Friday, 8 February 2019

The White Cat (1950)

I felt like posting an excerpt from my book about Hasse Ekman, The Man from the Third Row. This excerpt is about his psychotic thriller The White Cat from 1950:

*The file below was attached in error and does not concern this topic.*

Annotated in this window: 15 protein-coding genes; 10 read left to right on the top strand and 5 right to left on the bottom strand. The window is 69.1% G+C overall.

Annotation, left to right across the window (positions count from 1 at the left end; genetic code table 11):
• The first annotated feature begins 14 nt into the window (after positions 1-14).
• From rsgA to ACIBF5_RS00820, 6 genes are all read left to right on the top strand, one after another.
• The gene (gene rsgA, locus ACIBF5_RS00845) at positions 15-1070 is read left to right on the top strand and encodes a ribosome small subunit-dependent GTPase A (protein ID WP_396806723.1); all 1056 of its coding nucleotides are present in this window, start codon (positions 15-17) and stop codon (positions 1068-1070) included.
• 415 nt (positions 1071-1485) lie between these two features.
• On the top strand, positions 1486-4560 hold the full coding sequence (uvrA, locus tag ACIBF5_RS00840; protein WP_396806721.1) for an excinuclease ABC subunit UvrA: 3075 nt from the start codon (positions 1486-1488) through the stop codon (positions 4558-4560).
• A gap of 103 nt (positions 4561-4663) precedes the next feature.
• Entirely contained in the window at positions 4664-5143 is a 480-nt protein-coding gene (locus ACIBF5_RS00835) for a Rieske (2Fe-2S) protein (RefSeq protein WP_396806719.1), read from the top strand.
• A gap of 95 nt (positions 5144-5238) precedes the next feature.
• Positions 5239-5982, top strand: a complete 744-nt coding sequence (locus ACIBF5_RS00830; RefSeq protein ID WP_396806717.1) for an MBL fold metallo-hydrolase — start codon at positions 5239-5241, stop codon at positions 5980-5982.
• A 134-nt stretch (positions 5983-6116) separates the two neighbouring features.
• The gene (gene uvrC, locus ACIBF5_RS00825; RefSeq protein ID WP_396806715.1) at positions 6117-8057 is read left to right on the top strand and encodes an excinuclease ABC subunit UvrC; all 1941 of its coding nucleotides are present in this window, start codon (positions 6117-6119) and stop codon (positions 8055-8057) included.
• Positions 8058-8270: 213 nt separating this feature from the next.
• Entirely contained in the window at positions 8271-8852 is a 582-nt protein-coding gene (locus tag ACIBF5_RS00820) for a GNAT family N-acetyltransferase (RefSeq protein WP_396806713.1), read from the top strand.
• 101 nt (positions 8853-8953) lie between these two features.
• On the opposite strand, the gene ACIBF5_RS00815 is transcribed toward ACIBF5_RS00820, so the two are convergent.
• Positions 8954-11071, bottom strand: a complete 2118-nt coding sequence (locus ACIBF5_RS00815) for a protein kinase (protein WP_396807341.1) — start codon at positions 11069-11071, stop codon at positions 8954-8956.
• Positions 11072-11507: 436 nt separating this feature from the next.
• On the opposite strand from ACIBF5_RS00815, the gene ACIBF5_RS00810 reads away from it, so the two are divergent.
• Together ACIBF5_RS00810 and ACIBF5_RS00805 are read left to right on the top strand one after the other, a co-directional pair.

The White Cat is probably the darkest and cruellest film Ekman ever made, and it still has the potential to shock and disturb. The opening sequence, which is almost without dialogue, shows a man (Alf Kjellin) arriving by train at the central station in Stockholm. He just sits there, staring blankly in front of him, after the train has stopped and all the other passengers have got off. Eventually, he gets up and starts walking around the station, and at one point he tries to leave, but when he sees two policemen he returns and walks up to a café and sits down to have a coffee. He overhears two women reading a newspaper article about an escaped convict, a rapist, and the description seems to be his. The convict is said to have a scar on his face, and the man goes to a mirror to check whether he has one. He does not, and he returns to the café. (In [Jean] Anouilh’s play The Traveller without Luggage (...) there is a similar incident, except that the man finds out that he does have a scar when he looks in the mirror.)